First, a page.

On October 20 Israel intercepted the latest in a series of vessels seeking to break its maritime blockade of Gaza. This ship, the MV Estelle, carried five European parliamentarians and a former Canadian member of parliament. The ostensible purpose of these visits, mostly by European “activists,” is to draw attention to the horrendous, horrible, impossible isolation and the desperate humanitarian conditions there, all imposed by the Israeli blockade.
This week The New York Review of Books, a fashionable left-wing periodical, told a different story. Nicolas Pelham, who writes primarily for The Economist and The New Statesman, noted the recent visit of the Emir of Qatar (bearing $400 million in gifts) and described Gaza this way:
Thanks to Gaza’s supply lines to Egypt, its GDP outpaced by a factor of five that of Hamas’s Western-funded rival, the Palestinian Authority (PA) in the West Bank. Further propelling Gaza’s economy, Arab governments across the region, like Qatar’s, have been shifting hundreds of millions of dollars in aid money from the PA to Hamas, signaling what may be a historic shift in Palestinian politics….According to World Bank figures, construction starts in the first half of 2011 grew by 220 percent….after notching 6 percent growth in 2008, the Gazan economy grew by 20 percent in 2010 and a whopping 27 percent last year; unemployment in the formal economy fell to 29 percent, its lowest in a decade and an improvement of eight percentage points in a year. A recent International Labor Organization report cited the emergence of 600 “tunnel millionaires”; many of them, seeking somewhere to park their profits, have invested first in land, and then in hundreds of luxury apartment buildings. So great is the demand that Gazans complain builders have to be booked months in advance, and decorators are never available.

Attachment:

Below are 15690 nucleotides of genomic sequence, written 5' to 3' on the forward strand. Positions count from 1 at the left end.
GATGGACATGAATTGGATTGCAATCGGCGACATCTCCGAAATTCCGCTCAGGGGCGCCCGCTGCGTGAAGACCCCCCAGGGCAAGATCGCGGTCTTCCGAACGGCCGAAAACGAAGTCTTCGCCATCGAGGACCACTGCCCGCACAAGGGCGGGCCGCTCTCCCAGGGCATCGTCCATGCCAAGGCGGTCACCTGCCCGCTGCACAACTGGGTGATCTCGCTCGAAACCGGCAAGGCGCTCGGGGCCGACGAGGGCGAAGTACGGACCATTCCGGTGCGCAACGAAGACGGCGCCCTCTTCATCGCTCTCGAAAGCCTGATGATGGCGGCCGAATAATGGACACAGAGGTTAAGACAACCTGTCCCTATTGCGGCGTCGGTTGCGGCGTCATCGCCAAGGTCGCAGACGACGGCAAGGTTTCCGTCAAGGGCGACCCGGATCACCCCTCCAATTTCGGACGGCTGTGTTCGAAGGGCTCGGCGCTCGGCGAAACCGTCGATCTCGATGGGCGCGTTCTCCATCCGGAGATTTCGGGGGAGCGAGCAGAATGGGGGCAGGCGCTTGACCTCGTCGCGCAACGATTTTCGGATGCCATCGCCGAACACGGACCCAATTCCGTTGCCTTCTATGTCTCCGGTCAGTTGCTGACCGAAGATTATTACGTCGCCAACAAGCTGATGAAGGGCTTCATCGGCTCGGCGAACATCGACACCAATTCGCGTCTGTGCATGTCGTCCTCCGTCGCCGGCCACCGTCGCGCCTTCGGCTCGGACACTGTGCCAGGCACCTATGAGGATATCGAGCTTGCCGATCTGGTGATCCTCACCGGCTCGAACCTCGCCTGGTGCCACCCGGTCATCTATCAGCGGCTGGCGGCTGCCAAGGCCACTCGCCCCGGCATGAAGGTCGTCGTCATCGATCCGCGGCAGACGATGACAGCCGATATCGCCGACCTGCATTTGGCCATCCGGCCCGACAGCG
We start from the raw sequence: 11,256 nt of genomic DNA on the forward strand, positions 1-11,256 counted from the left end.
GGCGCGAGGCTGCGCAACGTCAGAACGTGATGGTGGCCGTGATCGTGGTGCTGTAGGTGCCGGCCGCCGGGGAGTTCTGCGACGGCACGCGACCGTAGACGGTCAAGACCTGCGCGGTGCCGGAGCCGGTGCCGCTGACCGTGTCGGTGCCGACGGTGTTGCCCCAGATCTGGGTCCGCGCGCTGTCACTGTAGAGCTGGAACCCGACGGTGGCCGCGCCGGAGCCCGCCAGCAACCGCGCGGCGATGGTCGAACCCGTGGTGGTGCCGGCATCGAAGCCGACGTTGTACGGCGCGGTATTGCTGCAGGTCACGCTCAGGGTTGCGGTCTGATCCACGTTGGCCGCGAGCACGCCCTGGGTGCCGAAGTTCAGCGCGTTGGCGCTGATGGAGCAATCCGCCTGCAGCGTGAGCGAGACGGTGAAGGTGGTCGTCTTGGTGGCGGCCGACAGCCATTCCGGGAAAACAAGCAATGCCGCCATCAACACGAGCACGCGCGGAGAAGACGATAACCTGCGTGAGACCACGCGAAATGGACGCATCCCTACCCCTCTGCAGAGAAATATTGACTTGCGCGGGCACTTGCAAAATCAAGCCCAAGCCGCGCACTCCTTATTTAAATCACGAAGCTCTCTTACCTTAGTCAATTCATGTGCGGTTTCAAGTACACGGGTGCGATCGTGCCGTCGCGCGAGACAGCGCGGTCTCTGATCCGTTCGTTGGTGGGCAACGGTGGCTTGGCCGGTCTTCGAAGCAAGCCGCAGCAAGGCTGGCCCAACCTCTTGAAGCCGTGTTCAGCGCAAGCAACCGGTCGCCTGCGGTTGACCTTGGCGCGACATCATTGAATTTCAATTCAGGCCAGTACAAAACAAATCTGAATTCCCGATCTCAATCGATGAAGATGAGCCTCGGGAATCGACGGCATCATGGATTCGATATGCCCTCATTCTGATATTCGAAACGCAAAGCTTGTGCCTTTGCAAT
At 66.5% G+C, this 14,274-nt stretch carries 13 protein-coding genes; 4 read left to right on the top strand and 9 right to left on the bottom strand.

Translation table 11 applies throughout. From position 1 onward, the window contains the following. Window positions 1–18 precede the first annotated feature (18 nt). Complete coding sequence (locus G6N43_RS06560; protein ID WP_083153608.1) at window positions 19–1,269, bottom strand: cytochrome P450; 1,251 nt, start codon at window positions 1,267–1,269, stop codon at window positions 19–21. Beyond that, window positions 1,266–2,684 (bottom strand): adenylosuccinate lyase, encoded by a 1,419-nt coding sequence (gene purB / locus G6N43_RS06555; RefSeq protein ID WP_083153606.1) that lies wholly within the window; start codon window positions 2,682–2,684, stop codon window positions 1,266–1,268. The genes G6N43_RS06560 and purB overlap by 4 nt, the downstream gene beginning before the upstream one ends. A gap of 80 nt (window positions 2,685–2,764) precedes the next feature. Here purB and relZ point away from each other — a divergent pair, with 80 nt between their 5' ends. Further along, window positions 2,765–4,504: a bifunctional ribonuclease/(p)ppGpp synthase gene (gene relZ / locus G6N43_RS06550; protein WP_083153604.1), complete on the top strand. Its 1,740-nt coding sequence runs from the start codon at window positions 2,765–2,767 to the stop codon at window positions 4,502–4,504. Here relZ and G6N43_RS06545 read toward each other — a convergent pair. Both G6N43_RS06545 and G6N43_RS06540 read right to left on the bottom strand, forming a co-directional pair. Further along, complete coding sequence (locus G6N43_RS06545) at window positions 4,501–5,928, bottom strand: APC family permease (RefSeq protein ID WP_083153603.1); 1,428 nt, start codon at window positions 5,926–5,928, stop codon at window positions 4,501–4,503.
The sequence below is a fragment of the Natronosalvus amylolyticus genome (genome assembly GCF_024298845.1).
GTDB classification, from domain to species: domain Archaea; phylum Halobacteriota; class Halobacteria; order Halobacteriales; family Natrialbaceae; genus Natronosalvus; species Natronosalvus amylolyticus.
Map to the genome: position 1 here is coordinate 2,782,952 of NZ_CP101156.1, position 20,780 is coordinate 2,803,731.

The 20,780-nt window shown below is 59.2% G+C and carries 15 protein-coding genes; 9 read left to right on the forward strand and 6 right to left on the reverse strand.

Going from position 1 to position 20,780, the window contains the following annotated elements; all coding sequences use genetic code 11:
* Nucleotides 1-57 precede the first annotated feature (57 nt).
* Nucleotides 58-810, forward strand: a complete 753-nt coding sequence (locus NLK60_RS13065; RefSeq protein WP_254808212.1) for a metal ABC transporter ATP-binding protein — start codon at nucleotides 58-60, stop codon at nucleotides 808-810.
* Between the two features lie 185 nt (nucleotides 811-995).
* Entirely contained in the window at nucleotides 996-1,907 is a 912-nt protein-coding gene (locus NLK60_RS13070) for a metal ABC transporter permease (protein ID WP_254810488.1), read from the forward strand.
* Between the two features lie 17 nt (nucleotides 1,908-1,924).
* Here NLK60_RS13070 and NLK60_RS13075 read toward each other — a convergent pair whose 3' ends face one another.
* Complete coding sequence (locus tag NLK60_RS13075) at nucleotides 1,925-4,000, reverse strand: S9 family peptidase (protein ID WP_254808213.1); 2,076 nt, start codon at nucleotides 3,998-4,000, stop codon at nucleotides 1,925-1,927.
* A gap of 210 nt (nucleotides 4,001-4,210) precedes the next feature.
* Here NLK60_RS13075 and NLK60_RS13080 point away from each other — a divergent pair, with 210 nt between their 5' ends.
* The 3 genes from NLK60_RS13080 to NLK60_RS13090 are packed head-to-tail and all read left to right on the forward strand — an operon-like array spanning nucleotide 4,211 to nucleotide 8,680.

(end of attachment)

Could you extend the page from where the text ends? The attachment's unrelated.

Pelham does not suggest there is no poverty: “for the first time shantytowns are cropping up on the outskirts of Gaza City.” And he discusses the complex relationships between Hamas and the new Muslim Brotherhood government in Egypt, the Gulf donors, and even more extreme Palestinian groups.
But his article demonstrates the remarkable blindness of the “activists” going to Gaza to help alleviate its imagined isolation and non-existent humanitarian disaster. In fact there is a humanitarian disaster in the neighborhood, in Syria. I am still waiting for the ships full of European “activists” and parliamentarians heading into Tartous and Latakia to express solidarity with the Syrian people.